Usually we assume that the only properties involved in the positioning process are 'float' and 'position'. This is not actually true. Properties like 'text-indent' (for line boxes inside a block box) or 'margin' (for block boxes) can either affect the positioning of page elements. For example, what about negative margins? In the page mentioned above we can find the following:

.Sidenote {
 text-align: left;
 text-indent: 2em;
 float: left;
 width: 30%;
 margin: 0 0 0 -33%;
 font-size: smaller;
}

/* For WinIE: */
div .Sidenote {
 margin-left: -16.7em;
 width: 15em;
}

/* For others: */
div>.Sidenote {
 margin-left: -33%;
 width: 30%;
}

Here's a lethal mix for IE: floating, negative margins and percentages. The above code is used to create side notes (or "marginalia" in Latin), a common typographical effect. To be honest, there is nothing else to add to the neverending list of IE's problems related to floating. However, the "floating issue" deserves some discussion.

Here the 'float' property is affected by the 'margin-left' property, which is set on a negative value. Note that the value is greater than the corresponding value set on the BODY element. Eric Meyer uses the following example in his famous guide:

img.sideline {
 float: left;
 margin: 10px -15px 10px 10px;
}

p.box {
 border: 1px solid gray;
 padding: 0.5em;
}
p.box strong {
 border: 3px double black;
 background: silver;
 padding: 2px;
}

h2#jump-up {
 margin-top: -15px;
 background: silver;
}

The overlapping of adjacent elements doesn't occur in our case. Simply, IE fails because it is not able to calculate the correct ratio between a containing block and its floated child, when the containing block has no explicit declaration for the 'width' property, and the floated child has a width expressed in percentages. In other words, if the markup is

<p>Text <span class="Sidenote">Side text</span></p>

and the width of the SPAN element is equal to 30% of its parent, what is the width of the P element? The width of the P element is established by its ancestor, namely a DIV without an explicit dimension. At the top of the ladder we find the BODY element, with its 'margin-left' property set on 25% (not counting the left margin of the HTML element). Weird calculations or veritable mystery?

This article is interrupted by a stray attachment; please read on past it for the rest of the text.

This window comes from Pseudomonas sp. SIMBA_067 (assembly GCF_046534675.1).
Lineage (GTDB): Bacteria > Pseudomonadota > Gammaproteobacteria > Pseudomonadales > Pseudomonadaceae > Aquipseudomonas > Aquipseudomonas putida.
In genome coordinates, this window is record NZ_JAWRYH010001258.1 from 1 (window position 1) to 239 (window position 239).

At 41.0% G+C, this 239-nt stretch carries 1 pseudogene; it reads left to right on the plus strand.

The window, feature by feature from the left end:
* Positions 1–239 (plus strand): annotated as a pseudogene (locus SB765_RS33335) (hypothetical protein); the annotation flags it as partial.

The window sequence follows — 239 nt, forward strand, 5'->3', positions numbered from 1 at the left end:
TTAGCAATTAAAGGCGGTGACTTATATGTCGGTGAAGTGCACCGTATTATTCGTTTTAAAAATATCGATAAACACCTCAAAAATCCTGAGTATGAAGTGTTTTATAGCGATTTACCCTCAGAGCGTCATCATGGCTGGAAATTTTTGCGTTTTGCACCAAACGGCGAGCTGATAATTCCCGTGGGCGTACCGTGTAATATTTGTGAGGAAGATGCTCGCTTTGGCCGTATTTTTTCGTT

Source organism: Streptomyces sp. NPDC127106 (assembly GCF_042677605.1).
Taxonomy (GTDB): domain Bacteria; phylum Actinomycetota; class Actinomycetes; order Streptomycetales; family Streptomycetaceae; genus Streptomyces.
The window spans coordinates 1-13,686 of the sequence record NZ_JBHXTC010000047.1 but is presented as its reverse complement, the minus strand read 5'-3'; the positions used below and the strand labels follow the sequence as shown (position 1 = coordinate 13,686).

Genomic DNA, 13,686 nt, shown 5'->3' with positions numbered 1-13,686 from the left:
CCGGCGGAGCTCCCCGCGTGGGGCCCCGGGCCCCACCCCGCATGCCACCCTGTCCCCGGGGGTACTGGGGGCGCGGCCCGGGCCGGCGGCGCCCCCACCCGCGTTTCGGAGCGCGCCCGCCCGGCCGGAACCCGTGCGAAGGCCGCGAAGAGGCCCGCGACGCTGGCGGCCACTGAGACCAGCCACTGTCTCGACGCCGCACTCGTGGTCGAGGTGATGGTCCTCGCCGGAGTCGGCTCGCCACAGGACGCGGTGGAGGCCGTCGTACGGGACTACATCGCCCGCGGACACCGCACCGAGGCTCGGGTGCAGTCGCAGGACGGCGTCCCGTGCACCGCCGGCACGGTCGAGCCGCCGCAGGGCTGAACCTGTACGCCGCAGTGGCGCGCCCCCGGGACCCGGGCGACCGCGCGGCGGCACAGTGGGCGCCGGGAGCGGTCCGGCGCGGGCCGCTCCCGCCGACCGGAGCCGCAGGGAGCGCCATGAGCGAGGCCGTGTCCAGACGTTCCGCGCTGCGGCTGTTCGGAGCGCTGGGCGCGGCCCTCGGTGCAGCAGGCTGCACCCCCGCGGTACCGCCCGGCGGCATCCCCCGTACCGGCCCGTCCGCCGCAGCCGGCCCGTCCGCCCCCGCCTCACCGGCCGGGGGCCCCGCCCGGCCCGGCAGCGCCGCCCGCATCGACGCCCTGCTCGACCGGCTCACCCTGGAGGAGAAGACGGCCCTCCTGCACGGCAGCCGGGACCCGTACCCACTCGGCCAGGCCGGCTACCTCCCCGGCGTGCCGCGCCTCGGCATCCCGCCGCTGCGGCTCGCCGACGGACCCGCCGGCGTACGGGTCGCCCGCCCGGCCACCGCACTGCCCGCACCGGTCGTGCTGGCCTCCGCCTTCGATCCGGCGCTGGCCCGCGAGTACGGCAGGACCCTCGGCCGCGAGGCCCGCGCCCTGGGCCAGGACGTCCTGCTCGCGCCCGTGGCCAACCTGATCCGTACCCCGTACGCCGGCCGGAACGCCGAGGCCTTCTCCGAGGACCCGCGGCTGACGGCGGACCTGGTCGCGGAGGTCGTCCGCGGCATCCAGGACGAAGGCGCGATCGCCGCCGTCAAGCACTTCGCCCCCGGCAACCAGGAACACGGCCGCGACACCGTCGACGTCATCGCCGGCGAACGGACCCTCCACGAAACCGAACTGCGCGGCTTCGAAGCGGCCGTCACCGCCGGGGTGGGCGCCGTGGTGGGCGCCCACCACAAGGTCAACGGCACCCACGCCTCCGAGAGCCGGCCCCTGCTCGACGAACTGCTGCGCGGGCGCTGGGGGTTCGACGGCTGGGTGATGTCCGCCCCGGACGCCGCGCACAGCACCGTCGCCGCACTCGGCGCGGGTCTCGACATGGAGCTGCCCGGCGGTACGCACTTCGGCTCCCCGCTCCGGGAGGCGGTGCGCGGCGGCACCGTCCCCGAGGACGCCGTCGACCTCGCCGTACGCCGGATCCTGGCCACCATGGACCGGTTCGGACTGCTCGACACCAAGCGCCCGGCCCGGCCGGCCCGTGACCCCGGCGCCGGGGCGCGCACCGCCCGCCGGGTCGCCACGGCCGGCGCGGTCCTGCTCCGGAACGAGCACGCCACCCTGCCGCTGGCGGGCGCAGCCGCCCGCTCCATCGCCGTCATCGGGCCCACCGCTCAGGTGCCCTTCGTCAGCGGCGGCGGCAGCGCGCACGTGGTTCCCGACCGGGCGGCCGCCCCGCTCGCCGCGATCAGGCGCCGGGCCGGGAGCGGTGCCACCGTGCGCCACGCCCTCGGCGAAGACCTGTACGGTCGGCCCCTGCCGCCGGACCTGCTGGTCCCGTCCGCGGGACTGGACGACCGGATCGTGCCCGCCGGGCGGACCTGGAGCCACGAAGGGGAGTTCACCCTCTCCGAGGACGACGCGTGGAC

Posted by Gabriele Romanato

Default style sheet

The default style sheet for HTML elements used by Firefox 1.5 is contained in its source code, more precisely in the folder /style. The following table summarizes the differences between Firefox 1.5 and CSS 2.1 specs.

Element(s) Firefox 1.5 CSS 2.1
blockquote 'margin: 1em 40px' 'margin: 1.12em 40px'
p, dl 'margin: 1em 0' 'margin: 1.12em 0'
h1...h6 'font-weight: bold' 'font-weight: bolder'
h2 'margin: .83em 0' 'margin: .75em 0'
h3 'margin: 1em 0' 'margin: .83em 0'
h4 'margin: 1.33em 0' 'margin: 1.12em 0'
h5 'margin: 1.67em 0' 'margin: 1.5em 0'
h6 'font-size: 0.67em'
'margin: 2.33em 0'
'font-size: .75em'
'margin: 1.67em 0'
pre 'font-family: -moz-fixed' 'font-family: monospace'
td 'padding: 1px' 'padding: not specified'
tt, code, kbd, samp 'font-family: -moz-fixed' 'font-family: monospace'
big 'font-size: larger' 'font-size: 1.17em'
small, sub, sup 'font-size: smaller' 'font-size: .83em'
sub, sup 'line-height: normal' 'line-height: not specified'
ul, ol 'margin: 1em 0' 'margin: 1.12em 0 1.12em 40px'

For ordered and unordered lists, Firefox uses the following declaration:

ul, ol {-moz-padding-start: 40px}

In Firefox are specified the 'list-style-type' values for 2 and 3 (or more) deep unordered lists, 'circle' and 'square', respectively.

Coming to Internet Explorer, things are much more complicated, since the default style sheet is hardcoded in the program itself.

In IE6, the version we will take as reference, there is a "mysterious" entry in the Windows registry named Styles, located under the key HKEY_LOCAL_MACHINE\Software\Microsoft\Internet Explorer. This key contains a REG_BINARY value, named Count_Style_Sheets, plus a default REG_SZ value, which content is not visible.

Is this key related to the default style sheet of IE? Only MS developers know how things really are. Thus, we should follow the Galilean method, making some attempts to find an hypothetical default style sheet for IE.

We will follow the order showed in the table above, comparing the values found in Firefox 1.5 default style sheet with the hypothetical values used by Internet Explorer (version 6). Specifically, we will focus our attention on block-level elements.

body